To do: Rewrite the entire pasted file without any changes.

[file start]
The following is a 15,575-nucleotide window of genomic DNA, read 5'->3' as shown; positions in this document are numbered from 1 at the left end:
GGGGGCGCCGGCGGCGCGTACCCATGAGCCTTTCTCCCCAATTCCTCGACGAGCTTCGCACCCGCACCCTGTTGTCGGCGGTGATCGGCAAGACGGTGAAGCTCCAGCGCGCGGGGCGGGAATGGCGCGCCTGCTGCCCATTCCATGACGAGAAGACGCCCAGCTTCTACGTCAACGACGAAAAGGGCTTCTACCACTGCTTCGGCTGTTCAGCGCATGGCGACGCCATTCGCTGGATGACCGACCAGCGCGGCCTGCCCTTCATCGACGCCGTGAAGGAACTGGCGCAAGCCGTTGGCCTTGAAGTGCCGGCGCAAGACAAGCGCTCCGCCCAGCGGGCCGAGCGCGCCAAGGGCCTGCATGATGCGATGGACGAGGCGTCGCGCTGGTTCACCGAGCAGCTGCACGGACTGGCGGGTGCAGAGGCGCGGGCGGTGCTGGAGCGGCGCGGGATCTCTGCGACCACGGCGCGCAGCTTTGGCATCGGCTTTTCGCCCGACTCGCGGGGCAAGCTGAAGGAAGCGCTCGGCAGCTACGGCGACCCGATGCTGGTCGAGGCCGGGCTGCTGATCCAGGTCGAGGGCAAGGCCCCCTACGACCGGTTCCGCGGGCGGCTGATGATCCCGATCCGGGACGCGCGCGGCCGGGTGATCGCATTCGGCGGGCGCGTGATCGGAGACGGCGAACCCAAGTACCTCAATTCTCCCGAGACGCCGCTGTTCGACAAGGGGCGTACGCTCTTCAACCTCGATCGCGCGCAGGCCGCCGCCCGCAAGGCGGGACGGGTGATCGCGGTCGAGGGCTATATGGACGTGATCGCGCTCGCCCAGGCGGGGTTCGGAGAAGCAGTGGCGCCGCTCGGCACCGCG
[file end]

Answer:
The following is a 15,575-nucleotide window of genomic DNA, read 5'->3' as shown; positions in this document are numbered from 1 at the left end:
GGGGGCGCCGGCGGCGCGTACCCATGAGCCTTTCTCCCCAATTCCTCGACGAGCTTCGCACCCGCACCCTGTTGTCGGCGGTGATCGGCAAGACGGTGAAGCTCCAGCGCGCGGGGCGGGAATGGCGCGCCTGCTGCCCATTCCATGACGAGAAGACGCCCAGCTTCTACGTCAACGACGAAAAGGGCTTCTACCACTGCTTCGGCTGTTCAGCGCATGGCGACGCCATTCGCTGGATGACCGACCAGCGCGGCCTGCCCTTCATCGACGCCGTGAAGGAACTGGCGCAAGCCGTTGGCCTTGAAGTGCCGGCGCAAGACAAGCGCTCCGCCCAGCGGGCCGAGCGCGCCAAGGGCCTGCATGATGCGATGGACGAGGCGTCGCGCTGGTTCACCGAGCAGCTGCACGGACTGGCGGGTGCAGAGGCGCGGGCGGTGCTGGAGCGGCGCGGGATCTCTGCGACCACGGCGCGCAGCTTTGGCATCGGCTTTTCGCCCGACTCGCGGGGCAAGCTGAAGGAAGCGCTCGGCAGCTACGGCGACCCGATGCTGGTCGAGGCCGGGCTGCTGATCCAGGTCGAGGGCAAGGCCCCCTACGACCGGTTCCGCGGGCGGCTGATGATCCCGATCCGGGACGCGCGCGGCCGGGTGATCGCATTCGGCGGGCGCGTGATCGGAGACGGCGAACCCAAGTACCTCAATTCTCCCGAGACGCCGCTGTTCGACAAGGGGCGTACGCTCTTCAACCTCGATCGCGCGCAGGCCGCCGCCCGCAAGGCGGGACGGGTGATCGCGGTCGAGGGCTATATGGACGTGATCGCGCTCGCCCAGGCGGGGTTCGGAGAAGCAGTGGCGCCGCTCGGCACCGCG